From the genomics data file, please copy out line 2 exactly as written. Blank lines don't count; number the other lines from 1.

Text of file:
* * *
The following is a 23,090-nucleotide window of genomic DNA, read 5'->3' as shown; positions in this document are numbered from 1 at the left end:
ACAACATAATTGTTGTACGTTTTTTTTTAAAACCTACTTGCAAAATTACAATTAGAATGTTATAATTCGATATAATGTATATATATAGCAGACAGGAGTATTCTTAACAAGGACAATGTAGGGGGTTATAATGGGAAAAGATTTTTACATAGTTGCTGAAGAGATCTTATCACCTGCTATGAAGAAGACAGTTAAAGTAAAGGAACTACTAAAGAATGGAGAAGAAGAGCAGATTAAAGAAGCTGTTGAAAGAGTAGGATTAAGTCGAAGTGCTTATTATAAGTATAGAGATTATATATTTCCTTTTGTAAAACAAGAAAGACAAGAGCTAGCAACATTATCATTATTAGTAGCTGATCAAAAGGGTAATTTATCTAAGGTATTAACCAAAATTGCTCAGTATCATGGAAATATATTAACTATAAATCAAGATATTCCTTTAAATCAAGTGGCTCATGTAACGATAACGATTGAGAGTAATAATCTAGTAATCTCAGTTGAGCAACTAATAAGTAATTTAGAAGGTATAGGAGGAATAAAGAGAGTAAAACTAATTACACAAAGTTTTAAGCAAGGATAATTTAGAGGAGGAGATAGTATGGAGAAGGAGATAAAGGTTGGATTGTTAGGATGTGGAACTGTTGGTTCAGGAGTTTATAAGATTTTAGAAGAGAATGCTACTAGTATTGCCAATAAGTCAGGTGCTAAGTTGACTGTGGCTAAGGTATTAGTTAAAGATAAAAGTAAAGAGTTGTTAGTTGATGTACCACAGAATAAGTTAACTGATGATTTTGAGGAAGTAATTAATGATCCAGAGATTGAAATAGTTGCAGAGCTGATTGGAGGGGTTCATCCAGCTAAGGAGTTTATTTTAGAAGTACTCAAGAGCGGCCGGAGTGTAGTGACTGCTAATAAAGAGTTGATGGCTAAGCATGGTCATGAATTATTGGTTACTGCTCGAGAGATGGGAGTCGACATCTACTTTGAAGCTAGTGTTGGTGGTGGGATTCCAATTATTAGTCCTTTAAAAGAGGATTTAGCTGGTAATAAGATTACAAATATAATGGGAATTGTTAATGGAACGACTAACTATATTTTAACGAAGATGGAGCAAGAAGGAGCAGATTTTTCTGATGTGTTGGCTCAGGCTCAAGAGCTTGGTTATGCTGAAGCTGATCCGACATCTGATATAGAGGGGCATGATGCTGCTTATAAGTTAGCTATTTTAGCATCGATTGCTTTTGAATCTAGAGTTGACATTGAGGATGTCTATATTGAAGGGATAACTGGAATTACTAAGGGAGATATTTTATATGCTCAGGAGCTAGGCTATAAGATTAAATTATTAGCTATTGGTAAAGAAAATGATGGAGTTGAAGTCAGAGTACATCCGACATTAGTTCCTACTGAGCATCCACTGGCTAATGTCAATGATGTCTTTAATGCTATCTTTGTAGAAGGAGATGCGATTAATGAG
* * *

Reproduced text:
ACAACATAATTGTTGTACGTTTTTTTTTAAAACCTACTTGCAAAATTACAATTAGAATGTTATAATTCGATATAATGTATATATATAGCAGACAGGAGTATTCTTAACAAGGACAATGTAGGGGGTTATAATGGGAAAAGATTTTTACATAGTTGCTGAAGAGATCTTATCACCTGCTATGAAGAAGACAGTTAAAGTAAAGGAACTACTAAAGAATGGAGAAGAAGAGCAGATTAAAGAAGCTGTTGAAAGAGTAGGATTAAGTCGAAGTGCTTATTATAAGTATAGAGATTATATATTTCCTTTTGTAAAACAAGAAAGACAAGAGCTAGCAACATTATCATTATTAGTAGCTGATCAAAAGGGTAATTTATCTAAGGTATTAACCAAAATTGCTCAGTATCATGGAAATATATTAACTATAAATCAAGATATTCCTTTAAATCAAGTGGCTCATGTAACGATAACGATTGAGAGTAATAATCTAGTAATCTCAGTTGAGCAACTAATAAGTAATTTAGAAGGTATAGGAGGAATAAAGAGAGTAAAACTAATTACACAAAGTTTTAAGCAAGGATAATTTAGAGGAGGAGATAGTATGGAGAAGGAGATAAAGGTTGGATTGTTAGGATGTGGAACTGTTGGTTCAGGAGTTTATAAGATTTTAGAAGAGAATGCTACTAGTATTGCCAATAAGTCAGGTGCTAAGTTGACTGTGGCTAAGGTATTAGTTAAAGATAAAAGTAAAGAGTTGTTAGTTGATGTACCACAGAATAAGTTAACTGATGATTTTGAGGAAGTAATTAATGATCCAGAGATTGAAATAGTTGCAGAGCTGATTGGAGGGGTTCATCCAGCTAAGGAGTTTATTTTAGAAGTACTCAAGAGCGGCCGGAGTGTAGTGACTGCTAATAAAGAGTTGATGGCTAAGCATGGTCATGAATTATTGGTTACTGCTCGAGAGATGGGAGTCGACATCTACTTTGAAGCTAGTGTTGGTGGTGGGATTCCAATTATTAGTCCTTTAAAAGAGGATTTAGCTGGTAATAAGATTACAAATATAATGGGAATTGTTAATGGAACGACTAACTATATTTTAACGAAGATGGAGCAAGAAGGAGCAGATTTTTCTGATGTGTTGGCTCAGGCTCAAGAGCTTGGTTATGCTGAAGCTGATCCGACATCTGATATAGAGGGGCATGATGCTGCTTATAAGTTAGCTATTTTAGCATCGATTGCTTTTGAATCTAGAGTTGACATTGAGGATGTCTATATTGAAGGGATAACTGGAATTACTAAGGGAGATATTTTATATGCTCAGGAGCTAGGCTATAAGATTAAATTATTAGCTATTGGTAAAGAAAATGATGGAGTTGAAGTCAGAGTACATCCGACATTAGTTCCTACTGAGCATCCACTGGCTAATGTCAATGATGTCTTTAATGCTATCTTTGTAGAAGGAGATGCGATTAATGAG